Floru L, Heinrich K, Wittek F: The problem of post-psychotic schizophrenic depressions and their pharmacological induction. Int Pharmacopsychiat 10: 230239, 1975.Google Scholar
  23. 23.
    Singh MM, Kay SR: Dysphoric response to neuroleptictreatment in schizophrenia: Its relationship to autonomic arousal and prognosis. Biol Psychiatry 14: 277 - 294, 1979.PubMedGoogle Scholar
  24. 24.
    Hogarty GE, Schooler N, Ulrich R, et al: Fluphenazine and social therapy in the aftercare of schizophrenic patients. Arch Gen Psychiatry 36: 1283 - 1294, 1979.PubMedCrossRefGoogle Scholar
  25. 25.
    Ananth J, Chadirian A: Drug-induced mood disorder. Int Pharmacopsychiat 15: 58 - 73, 1980.Google Scholar
  26. 26.
    Caldi J, Rieder RO, Silber D, et al: Genetic factors in the response to neuroleptics in schizophrenia: A pharmacogenetic study. Psychol Med 11: 713 - 728, 1981.CrossRefGoogle Scholar
  27. 27.
    Galdi J: The causality of depression in schizophrenia. Br J Psychiatry 142: 621 - 625, 1983.PubMedCrossRefGoogle Scholar
  28. 28.
    Van Putten T, Marder SR: Low dose treatment strategies. J Clin Psychiatry 47(5) Suppl: 12-16, 1986.Google Scholar
  29. 29.
    Gerner RH, Post RM, Bunney WE Jr.: A dopamine mechanism in mania. Am J Psychiatry 133: 1177 - 1180, 1976.PubMedGoogle Scholar
  30. 30.
    Post RM: Biochemical changes during the switch processes. In Bunney WE Jr (moderator): The switch process in manic-depressive psychosis. Ann Intern Med 87: 319 - 335, 1977.Google Scholar
  31. 31.
    Wise RA: Brain dopamine and reward, in Progress in Psychopharmacology. Edited by Cooper SJ. New York, Academic Press, 1981.Google Scholar
  32. 32.
    Hirsch SR: Depression ‘revealed’ in schizophrenia. Br J Psychiatry 140: 421 - 424, 1982.PubMedCrossRefGoogle Scholar
  33. 33.
    Siris SG, Sellew AP, Frechen K, et al: Antidepressants in the treatment of post-psychotic depression in schizophrenia: Drug interactions and other considerations. J Clin Chem 34: 837 - 840, 1988.Google Scholar
  34. 34.
    Klein DF: Importance of psychiatric diagnosis in prediction of clinical drug effects. Arch Gen Psychiatry 16: 118 - 126, 1967.PubMedCrossRefGoogle Scholar
  35. 35.
    Nelson JC, Bowers MB: Delusional unipolar depression: Description and drug response. Arch Gen Psychiatry 35: 1321 - 1328, 1978.PubMedCrossRefGoogle Scholar
  36. 36.
    Klein DF, Gittleman R, Quitkin F, Rifkin A: Diagnosis and Drug Treatment of Psychiatric Disorders: Adults and Children, Second Edition. Baltimore, Williams & Wilkins, 1980.Google Scholar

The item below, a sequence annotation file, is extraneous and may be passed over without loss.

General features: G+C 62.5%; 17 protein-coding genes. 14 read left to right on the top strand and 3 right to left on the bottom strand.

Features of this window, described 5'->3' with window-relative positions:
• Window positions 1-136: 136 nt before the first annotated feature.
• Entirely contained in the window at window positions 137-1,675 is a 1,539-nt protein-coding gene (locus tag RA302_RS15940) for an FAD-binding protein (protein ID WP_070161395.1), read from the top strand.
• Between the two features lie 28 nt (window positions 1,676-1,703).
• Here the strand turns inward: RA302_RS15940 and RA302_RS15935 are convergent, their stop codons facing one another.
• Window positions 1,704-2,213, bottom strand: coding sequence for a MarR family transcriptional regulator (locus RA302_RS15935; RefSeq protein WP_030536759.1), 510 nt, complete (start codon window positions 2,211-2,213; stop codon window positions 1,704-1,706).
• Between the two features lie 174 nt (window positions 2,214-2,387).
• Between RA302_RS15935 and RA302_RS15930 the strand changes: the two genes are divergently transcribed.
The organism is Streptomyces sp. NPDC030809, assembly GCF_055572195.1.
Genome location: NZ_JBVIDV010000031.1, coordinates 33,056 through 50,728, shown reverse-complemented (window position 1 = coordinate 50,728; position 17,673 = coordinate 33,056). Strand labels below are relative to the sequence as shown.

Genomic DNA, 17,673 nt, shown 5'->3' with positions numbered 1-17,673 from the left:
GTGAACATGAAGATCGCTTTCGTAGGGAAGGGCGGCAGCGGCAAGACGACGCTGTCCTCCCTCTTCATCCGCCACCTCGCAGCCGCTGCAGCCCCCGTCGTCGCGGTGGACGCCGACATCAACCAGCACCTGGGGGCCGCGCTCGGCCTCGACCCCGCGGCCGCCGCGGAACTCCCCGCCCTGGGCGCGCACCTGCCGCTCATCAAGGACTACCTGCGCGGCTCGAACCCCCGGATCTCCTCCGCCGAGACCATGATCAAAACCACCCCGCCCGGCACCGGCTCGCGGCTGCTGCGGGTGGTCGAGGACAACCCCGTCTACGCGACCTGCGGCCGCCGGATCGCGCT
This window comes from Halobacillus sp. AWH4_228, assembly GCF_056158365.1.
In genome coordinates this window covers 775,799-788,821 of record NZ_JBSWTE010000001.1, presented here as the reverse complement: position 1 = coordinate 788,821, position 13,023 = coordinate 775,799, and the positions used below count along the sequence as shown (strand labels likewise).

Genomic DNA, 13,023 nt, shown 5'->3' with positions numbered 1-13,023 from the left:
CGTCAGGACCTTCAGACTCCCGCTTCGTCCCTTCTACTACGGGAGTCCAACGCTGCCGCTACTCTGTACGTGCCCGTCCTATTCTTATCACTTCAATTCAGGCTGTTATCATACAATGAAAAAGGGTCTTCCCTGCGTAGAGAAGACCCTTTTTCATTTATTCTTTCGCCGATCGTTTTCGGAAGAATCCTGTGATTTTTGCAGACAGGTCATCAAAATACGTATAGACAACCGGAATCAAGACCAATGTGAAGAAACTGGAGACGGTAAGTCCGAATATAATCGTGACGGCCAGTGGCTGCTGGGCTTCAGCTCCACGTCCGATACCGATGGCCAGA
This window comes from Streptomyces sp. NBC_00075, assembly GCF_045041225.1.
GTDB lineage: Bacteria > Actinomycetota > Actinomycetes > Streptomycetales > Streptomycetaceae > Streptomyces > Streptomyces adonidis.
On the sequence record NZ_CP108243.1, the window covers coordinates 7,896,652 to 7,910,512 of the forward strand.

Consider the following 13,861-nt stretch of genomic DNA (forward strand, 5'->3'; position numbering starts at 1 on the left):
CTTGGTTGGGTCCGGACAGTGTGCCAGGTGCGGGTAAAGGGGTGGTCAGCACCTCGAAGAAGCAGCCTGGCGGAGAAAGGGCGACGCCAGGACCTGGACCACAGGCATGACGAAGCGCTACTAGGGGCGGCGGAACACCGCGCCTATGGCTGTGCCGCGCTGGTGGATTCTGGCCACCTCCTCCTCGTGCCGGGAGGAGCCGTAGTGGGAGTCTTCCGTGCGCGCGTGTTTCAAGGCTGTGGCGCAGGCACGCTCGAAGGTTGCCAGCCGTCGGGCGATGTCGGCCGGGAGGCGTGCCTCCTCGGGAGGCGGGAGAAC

37. 37.
    Charney DS, Nelson JC: Delusional and non-delusional unipolar depression: Further evidence for distinct subtypes. Am J Psychiatry 138: 328 - 333, 1981.PubMedGoogle Scholar
  38. 38.
    Brown RP, Francis A, Koscis JH, et al: Psychotic vs. non-psychotic depression: Comparison of treatment response. J Nery Ment Dis 170: 635 - 637, 1982.CrossRefGoogle Scholar
  39. 39.
    Spiker DG, Weiss JC, Dealy RS, et al: The pharmacological treatment of delusional depression. Am J Psychiatry 142: 430 - 436, 1985.PubMedGoogle Scholar
  40. 40.
    Frank JD: Persuasion and Healing. Baltimore, Johns Hopkins University Press, 1973.Google Scholar
  41. 41.
    Docherty JP, vanKammen DP, Siris SG, et al: Stages of onset of acute schizophrenic psychosis. Am J Psychiatry 135: 420 - 426, 1978.PubMedGoogle Scholar
  42. 42.
    Herz MI, Melville C: Relapse in schizophrenia. Am J Psychiatry 137: 801 - 805, 1980.PubMedGoogle Scholar
  43. 43.
    Siris SG, Rifkin A, Reardon GT, et al: Stability of the post-psychotic depression syndrome. J Clin Psychiatry 47: 86 - 88, 1986.PubMedGoogle Scholar
  44. 44.
    Siris SG, vanKammen DP, Docherty JP: The use of antidepressant medication in schizophrenia: A review of the literature. Arch Gen Psychiatry 35: 1368 - 1377, 1978.PubMedCrossRefGoogle Scholar
  45. 45.
    Michaux MH, Kurland AA, Agallianos DD: Chlorpromazinechlordiazepoxide and chlorpromazine-imipramine treatment of newly hospitalized, acutely ill psychiatric patients. Curr Ther Res 8: 117 - 152, 1966.PubMedGoogle Scholar
  46. 46.
    Hanlon TE, Ota KY, Kurland AA: Comparative effects of fluphenazine, fluphenazine-chlordiazepoxide, and fluphenazine-imipramine. Dis Nerv Syst 31: 171 - 177, 1970.PubMedGoogle Scholar
  47. 47.
    Pishkin V: Concept identification and psychophysiological parameters in depressed schizophrenics as functions of imipramine and nialamide. J Clin Psychol 28: 335 - 339, 1972.PubMedCrossRefGoogle Scholar
  48. 48.
    Kurland AA, Hanlon TE, Ota KY: Combinations of psychotherapeutic drugs in the treatment of the acutely disturbed psychiatric patient, in Advances in Neuropsychopharmacoloay. Edited by Vinar O, Votava Z, Bradley PB. Amsterdam, North-Holland Publishing Co, 1971.Google Scholar
  49. 49.
    Hedberg DL, Houck JH, Glueck BC Jr.: Tranylcyprominetrifluoperazine combination in the treatment of schizophrenia. Am J Psychiatry 127: 1141 - 1146, 1971.PubMedGoogle Scholar
  50. 50.
    Chouinard G, Annable L, Serrano M, et al: Amitriptyline-perphenazine interaction in ambulatory schizophrenic patients. Arch Gen Psychiatry 32: 1295 1307, 1975.Google Scholar
  51. 51.
    Waehrens J, Gerlach J: Antidepressant drugs in anergic schizophrenia: A double-blind cross-over study with maprotiline and placebo. Acta Psychiatr Scand 61: 438444, 1980.Google Scholar
  52. 52.
    Overall J, Gorham D: The brief psychiatric rating scale. Psychol Rep 10: 799 - 812, 1962.CrossRefGoogle Scholar
  53. 53.
    Venables P: A short scale for rating “activity-withdrawal” in schizophrenia. J Ment Sci 103: 197 - 199, 1957.PubMedGoogle Scholar
  54. 54.
    Honigfeld G, Klett SJ: The nurses observation scale for inpatient evaluation. A new scale for measuring improvement in chronic schizophrenia. J Clin Psychol 21: 65 - 71, 1965.PubMedCrossRefGoogle Scholar
  55. 55.
    Kurland AA, Nagaraju A: Viloxazine and the depressed schizophrenic - Methodological issues. J Clin Pharmacol 21: 37 - 41, 1981.PubMedCrossRefGoogle Scholar